Liberal Party’s new star candidate launches campaign: Is she the new Ignatieff?

·Politics Reporter

It's official: The Liberals have landed a high-profile candidate to run for nomination in Toronto-Centre — the riding vacated by former interim leader Bob Rae.

Her name is Chrystia Freeland and she is the author of 'Plutocrats: The Rise of the New Global Super-Rich and the Fall of Everyone Else' — a book often quoted by Liberal leader Justin Trudeau. She is formerly an editor with the Globe and Mail and most recently a Consumer Editor with Thomson Reuters based out of the United States.

"As the lucky beneficiary of Canadian scholarships, public education and healthcare systems, I owe our country everything," Freeland said in a release to launch her campaign on Tuesday.

"For me, the time is now to put my name in the race to serve the residents of Toronto-Centre and give back to a system that can work to address some of the greatest economic challenges of our time.

"Over the past few years, as I have been working through the issues facing the middle class for my book, I have felt their urgency ever more strongly. Diagnosing the problem is an important first step, but it isn’t enough. Figuring out how to make today’s vast economic transformation work for the middle class is the central political challenge of our time."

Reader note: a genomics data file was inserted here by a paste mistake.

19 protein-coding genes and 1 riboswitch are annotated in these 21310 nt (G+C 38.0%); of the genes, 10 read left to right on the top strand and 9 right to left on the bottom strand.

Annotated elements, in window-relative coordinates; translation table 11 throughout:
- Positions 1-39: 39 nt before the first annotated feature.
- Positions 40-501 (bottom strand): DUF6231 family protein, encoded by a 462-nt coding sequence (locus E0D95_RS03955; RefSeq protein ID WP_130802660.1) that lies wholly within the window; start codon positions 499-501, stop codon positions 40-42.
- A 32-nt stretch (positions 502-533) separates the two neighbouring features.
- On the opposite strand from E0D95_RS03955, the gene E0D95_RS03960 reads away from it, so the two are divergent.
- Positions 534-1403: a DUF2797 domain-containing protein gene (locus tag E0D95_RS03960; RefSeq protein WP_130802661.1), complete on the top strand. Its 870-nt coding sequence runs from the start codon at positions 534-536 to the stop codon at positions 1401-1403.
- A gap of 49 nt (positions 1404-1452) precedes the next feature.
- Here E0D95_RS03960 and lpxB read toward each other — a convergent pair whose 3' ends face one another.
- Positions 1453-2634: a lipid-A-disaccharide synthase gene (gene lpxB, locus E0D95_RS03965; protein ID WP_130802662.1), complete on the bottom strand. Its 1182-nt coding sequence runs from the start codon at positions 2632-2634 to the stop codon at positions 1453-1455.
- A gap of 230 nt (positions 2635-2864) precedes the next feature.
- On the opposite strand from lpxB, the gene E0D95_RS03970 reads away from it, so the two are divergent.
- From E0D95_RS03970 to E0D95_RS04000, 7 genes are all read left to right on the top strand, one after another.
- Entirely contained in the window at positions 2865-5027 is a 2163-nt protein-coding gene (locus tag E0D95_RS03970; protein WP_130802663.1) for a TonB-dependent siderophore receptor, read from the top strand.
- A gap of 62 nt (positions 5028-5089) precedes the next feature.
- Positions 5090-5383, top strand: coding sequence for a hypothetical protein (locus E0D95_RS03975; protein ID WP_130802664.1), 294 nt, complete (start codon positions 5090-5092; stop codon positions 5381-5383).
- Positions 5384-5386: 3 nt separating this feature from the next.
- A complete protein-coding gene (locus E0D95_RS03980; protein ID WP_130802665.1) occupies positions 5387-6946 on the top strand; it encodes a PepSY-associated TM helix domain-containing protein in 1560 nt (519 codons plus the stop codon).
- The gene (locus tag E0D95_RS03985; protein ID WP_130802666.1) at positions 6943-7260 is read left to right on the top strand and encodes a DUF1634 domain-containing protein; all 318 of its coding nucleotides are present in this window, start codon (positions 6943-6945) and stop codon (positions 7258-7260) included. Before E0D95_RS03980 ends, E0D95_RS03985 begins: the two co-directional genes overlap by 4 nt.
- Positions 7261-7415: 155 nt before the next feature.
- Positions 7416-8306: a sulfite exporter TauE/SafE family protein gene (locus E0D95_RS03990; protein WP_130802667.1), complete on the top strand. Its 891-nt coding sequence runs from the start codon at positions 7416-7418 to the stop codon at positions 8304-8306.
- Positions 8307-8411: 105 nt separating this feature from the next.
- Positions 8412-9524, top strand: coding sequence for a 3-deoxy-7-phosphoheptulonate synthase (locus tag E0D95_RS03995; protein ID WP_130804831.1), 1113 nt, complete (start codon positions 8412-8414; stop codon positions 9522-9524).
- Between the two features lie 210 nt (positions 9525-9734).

Freeland has already attracted some profile supporters. Her campaign co-chairs include the likes of former foreign affairs minister Bill Graham and Liberal MPP Glen Murray.

If she wins the nomination and is a candidate for the Grits in a byelection yet to be called, she could bring some much needed star power into the Liberal caucus.

[ Related: Is the Justin Trudeau honeymoon over? ]

But before she gets there, some pundits are urging caution.

"Freeland is the kind of candidate media and academic elites adore. She has an impressive resume, she’s an intellectual, she attended fancy schools," political consultant Gerry Nicholls told Yahoo! Canada News.

"Yet, as [former Liberal leader] Michael Ignatieff proved such a background doesn’t necessarily make for a good politician. In fact, it can be a detriment.

"Intelligent and ‘book smart’, intellectuals usually lack political savvy and often can’t or won’t communicate to voters on an emotional level. Hence, they can’t relate to voters and voters can’t relate to them."

Apart from her apparent intellect — the pundits and the Twitteverse have been making some other Ignatieff comparisons.

As explained by Maclean's Paul Wells, Freeland has spent most of her adult life living in the United States.

"Freeland left Canada to pursue a post-secondary education and seems since then to have lived here only long enough to serve as [the Globe and Mail's] deputy from 1999 to 2002-ish," he wrote.

Ignatieff, of course, was much maligned by the Conservatives for his ties to the United States. In a series of attack ads, the Tories claimed that he was "just visiting" and that he "didn't come back for you."

In the 2011 election, Ignatieff led the Liberals to its worst showing in the modern era and has since retreated back to the United States to teach at Harvard.

[ Related: Visiting Kosovo foreign minister says Ignatieff writings influenced him ]

Even Liberal insider and Sun News Analyst Warren Kinsella couldn't help to draw comparisons.

"Worldly, academic, author, former journalist, Harvard, even a bit of Russia," he wrote in a post titled 'Toronto Centre, where no one has ever read a history book.'

"What could possibly go wrong?"

(Photo courtesy of Reuters)

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